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The title pretty much explains the purpose of try, throw and catch blocks. Most basically said, they handle specified errors upon their occurrence. We are also enabled to specify the error that should be output. We dispose with three main blocks which are not used independently from each other.

- The block that 'listens' for any thrown exceptions
- If any, the Throw block sends them to the Try block
- Catch block receives what the Try block has sentFirst of all, I'd like to start off with some common ways which programmers use to return their errors and meanwhile explain the mechanism of try, throw, catch. As usual with our example. We have one class UserModel (UserModel.php) which supposedly would be the model of a user and one public method which takes a couple of parameters and registers them on the database.

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And we have our index.php which handles that data by some default values assigned beforehand and includes the UserModel.php file.
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The first thing we should do in such case is to validate the incoming data because the model itself is an independent unit and without any validation, you can kinda imagine what can really happen. And an independent unit would mean that the model won't be disturbed by whether someone calls it or not.
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We have a simple loop to check for the length of the name, if the name is above 4 characters it return boolean true, if not boolean false. From the model point of view, there's nothing wrong to code it like that. But from the point of view of the whole code and the programmer who calls this method, this is not practical. For example, when he gets returned boolean false, means that something has gone wrong but if we have like more than one if statements or any loop checks and use true and false as return values, the coder won't be able to find out where the improper input has been used. Take for instance the following:

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So basically with all those boolean values we are unable to identify the input that is not acceptable. Now the next thing that people use to do in such cases is to return specific messages.

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In small projects or any tiny pieces of code that do not require any solid validation and sanitize of the input, this scheme is okay. But do be perfectly strict and accurate and actually practical whereas returning strings of data, we would have some public static properties and we will actually return the identifier of that public static property. However, that is not the idea of this tutorial so I won't get into that now.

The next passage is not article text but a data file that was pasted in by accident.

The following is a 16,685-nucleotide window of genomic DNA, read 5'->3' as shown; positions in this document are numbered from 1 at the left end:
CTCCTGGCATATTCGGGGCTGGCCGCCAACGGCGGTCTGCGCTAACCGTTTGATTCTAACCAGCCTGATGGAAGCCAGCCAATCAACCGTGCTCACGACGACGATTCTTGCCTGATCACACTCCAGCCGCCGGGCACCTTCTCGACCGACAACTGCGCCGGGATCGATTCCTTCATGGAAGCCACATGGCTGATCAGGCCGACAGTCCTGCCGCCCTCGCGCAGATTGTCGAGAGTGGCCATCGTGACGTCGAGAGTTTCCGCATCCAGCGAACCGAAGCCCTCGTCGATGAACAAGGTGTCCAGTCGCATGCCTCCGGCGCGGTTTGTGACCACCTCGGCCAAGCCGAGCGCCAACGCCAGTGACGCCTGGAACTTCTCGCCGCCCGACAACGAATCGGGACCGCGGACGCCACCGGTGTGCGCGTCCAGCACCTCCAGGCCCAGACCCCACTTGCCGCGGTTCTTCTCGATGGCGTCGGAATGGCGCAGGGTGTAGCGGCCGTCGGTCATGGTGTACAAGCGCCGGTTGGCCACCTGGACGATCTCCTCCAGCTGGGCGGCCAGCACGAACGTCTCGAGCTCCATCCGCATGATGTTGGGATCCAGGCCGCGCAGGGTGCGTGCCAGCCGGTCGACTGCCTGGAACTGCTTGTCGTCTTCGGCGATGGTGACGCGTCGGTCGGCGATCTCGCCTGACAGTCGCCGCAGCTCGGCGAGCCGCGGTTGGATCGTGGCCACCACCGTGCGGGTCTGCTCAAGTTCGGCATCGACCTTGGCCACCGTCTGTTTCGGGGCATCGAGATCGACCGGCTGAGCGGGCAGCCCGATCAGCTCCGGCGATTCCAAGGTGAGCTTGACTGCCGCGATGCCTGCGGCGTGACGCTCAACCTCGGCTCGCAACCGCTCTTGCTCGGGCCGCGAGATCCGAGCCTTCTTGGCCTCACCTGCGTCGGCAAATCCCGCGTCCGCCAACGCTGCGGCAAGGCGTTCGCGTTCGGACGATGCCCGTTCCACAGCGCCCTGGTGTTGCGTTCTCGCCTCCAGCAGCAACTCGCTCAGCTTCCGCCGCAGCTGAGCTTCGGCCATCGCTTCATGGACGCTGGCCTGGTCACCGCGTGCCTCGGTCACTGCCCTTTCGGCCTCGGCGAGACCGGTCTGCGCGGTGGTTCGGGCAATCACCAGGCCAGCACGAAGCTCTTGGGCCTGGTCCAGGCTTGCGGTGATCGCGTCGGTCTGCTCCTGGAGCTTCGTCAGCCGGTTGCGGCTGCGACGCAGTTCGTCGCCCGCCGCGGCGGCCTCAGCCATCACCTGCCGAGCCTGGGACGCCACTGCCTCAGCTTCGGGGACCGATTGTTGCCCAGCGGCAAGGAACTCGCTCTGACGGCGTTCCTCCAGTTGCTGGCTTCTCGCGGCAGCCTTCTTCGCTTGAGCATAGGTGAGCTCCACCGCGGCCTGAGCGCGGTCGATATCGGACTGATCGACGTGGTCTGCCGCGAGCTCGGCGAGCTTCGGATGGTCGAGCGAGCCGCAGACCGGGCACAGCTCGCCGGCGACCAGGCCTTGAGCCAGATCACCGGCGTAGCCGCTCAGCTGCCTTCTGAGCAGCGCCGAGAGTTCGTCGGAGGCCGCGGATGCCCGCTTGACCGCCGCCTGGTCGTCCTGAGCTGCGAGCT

So the thing that is not practical with the above example is that the programmer should write a series of loops so as to describe every situation that may occur. The second thing that is not practical about it is its so-called impact on the semantics. Now what does that mean? It means that the public method register is not supposed to return the errors within itself. As a method, it is not his job to handle the errors but in this case to register the user.

So to the essence of this tutorial:

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We throw an exception using the Throw block. It's literally nothing more than an ordinary class, the difference is that it is embedded in PHP and we do not need to write a file for it and so on. The first check does not pass because the string 'Keeper' has more than 4 characters. Upon executing this code we are returned with an error stating the following:

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As I said in the introduction, the job of the Try segment (block) is to listen if anything between its scope throws and exception. If so, it sends it to the Catch block. Otherwise, if there is nothing wrong, no error is being returned as if the catch block does not exist.

The Catch block will be executed automatically only if any of these codes throw an exception. Catch accepts one parameter called $exc. It comes from exception and it's practically one regular object which has a few embedded methods for itself. They are:__toString();
- A magic method which represents an exception as a string value. It accepts no parameters therefore
- Takes the exception code (the parameter for the code in the exception is obligatory). It accepts no parameters as well
- Gets the file in which the exception has occurred
- Gets the line in which the exception has occurred
- Grabs the exception message
- Used to return the previous exception (if any) - not an obligatory parameter of the exception class
- Not sure really. Read it on - I never came to use this one
- Does the same as getTrace but converts the value to a stringNotice that Throw always works with objects which are exceptions. For example executing the class using getLine(); will output the line where the error has occurred. In this case it will be 13. If we use getFile(); it will respectively return the file where it has occurred and so on. I have explained them above.

In some specific cases, Try, Throw, Catch comes in handy mainly because of its flexibility. First, we listen for whatever exception there might occur, no matter where it has occurred.
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As of our Catch block situations in our code, you need to be aware that their sequence of writing is important. So take that in mind as well.
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